Just 30 seconds into the West’s 100-93 win, Simmons posted up East center Tyrece Little, threw up a hook shot over his outstretched arm and turned to say something to him under his breath after it went down.
From there the 6-foot-7 forward from Sylva, N.C. scored 19 points (7-15 FG) and pulled down 15 rebounds in an MVP-award-winning effort. Simmons was the second straight Tar Heel to win the award after Reggie Bullock won last July.
“It was great,” Simmons said of the MVP award. “This is such a prestigious all-star game. I came in with the mindset of wanting that goal but then at the same time I didn’t let it overshadow me because I wanted to win this game.”
Simmons isn’t usually a trash talker but there was an undeniable spark to his game early on. He consistently battled with the West post players under the basket and fought hard for position. After the game he acknowledged that there was a little extra competitiveness between himself and the East post players after some intense practices in Greensboro.
“There was some trash talk going on this week,” Simmons said. “I was hearing it from some guys on the East. It got to the point where it really ticked me off so I just decided, you know what I’m going to go out there and show what I’m really made of and the ball bounced our way.”
Simmons downplayed the trash talking a bit later on, saying it was just a product of playing against the best players in the state.
“We’re all very competitive,” Simmons said. “Those 20 guys that were out there are all a bunch of competitors and we’re all going to go play college basketball so I wouldn’t expect anything less.”
Carolina fans in attendance got a sneak preview of what they can expect from the lanky forward. Simmons has made a reputation for himself by playing with a high level of intensity and that didn’t change in the all-star format. He was active on the glass. He scrapped for loose balls. He got a lot of putbacks.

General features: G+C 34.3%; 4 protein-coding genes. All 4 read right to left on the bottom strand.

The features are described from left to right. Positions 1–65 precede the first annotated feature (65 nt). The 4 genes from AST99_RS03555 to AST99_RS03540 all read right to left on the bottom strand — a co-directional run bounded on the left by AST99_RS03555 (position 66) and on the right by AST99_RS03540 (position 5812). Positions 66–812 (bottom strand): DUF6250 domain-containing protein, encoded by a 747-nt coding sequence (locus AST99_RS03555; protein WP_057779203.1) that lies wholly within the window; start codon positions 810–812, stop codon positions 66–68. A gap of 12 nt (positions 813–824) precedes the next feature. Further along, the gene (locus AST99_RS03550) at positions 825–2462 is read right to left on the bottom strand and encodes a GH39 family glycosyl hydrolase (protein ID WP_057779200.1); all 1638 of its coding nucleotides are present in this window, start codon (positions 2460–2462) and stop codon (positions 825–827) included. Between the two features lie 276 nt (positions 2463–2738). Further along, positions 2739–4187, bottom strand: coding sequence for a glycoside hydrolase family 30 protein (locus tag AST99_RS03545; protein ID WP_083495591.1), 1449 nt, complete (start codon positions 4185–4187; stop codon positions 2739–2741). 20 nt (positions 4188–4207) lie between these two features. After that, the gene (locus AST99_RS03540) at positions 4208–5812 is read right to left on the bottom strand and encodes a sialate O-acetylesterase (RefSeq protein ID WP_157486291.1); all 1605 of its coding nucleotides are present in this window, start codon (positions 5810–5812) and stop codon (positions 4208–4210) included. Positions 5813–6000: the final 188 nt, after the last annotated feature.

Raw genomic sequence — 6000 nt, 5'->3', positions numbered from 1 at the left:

Simmons was also consistently the first or second player down the floor in fast break situations, creating easy scoring opportunities for himself -- a talent that could earn him some minutes early in his career.
“I love running,” Simmons said. “I learned this from Tyler Zeller and it’s sort of how I’ve always felt, too. If I make my man run the court, he has to make a conscious effort to get there. Sooner or later he’s going to get tired and that’s when you attack.”
Simmons has had plenty of opportunities to work with Zeller this summer as he's attended second session summer school classes in Chapel Hill. He'll finish up exams Thursday and then come back home.
The freshman has gotten good grades in each of his classes -- drama and history -- but said he got an unpleasant surprise in his drama class last week when he saw Leslie McDonald with crutches for the first time after tearing his ACL. Simmons said he wasn’t aware of the severity of the injury until class, thinking it was just a sprain.
“We’re doing our final scenes and in his skit, our professor told him to get crutches and I thought it was just part of the act,” Simmons said. “It was tough because he’s been working so hard and it’s been showing. He’s a brother and when one of us falls, we all feel for them.”
Simmons said he's not a doctor but he thinks there’s a chance McDonald might come back this season.
“With technology today you’re going to be back instantly, just like that,” Simmons said. “He’s a great kid and he’s a great friend and a great brother to me. He’s going to come back strong and I’m going to help him any way I can.”
With or without McDonald, the Tar Heels have been mentally preparing themselves this summer for a run at a national championship. Simmons said the team is working every day to make it to New Orleans.
“We want to be down in New Orleans. I want to be down there,” Simmons said. “I know everybody down there in Chapel Hill is expecting that out of us. We’re just going to take it one game and one practice at a time. We’re going to do our best to go down there.”
Jackson Simmons Profile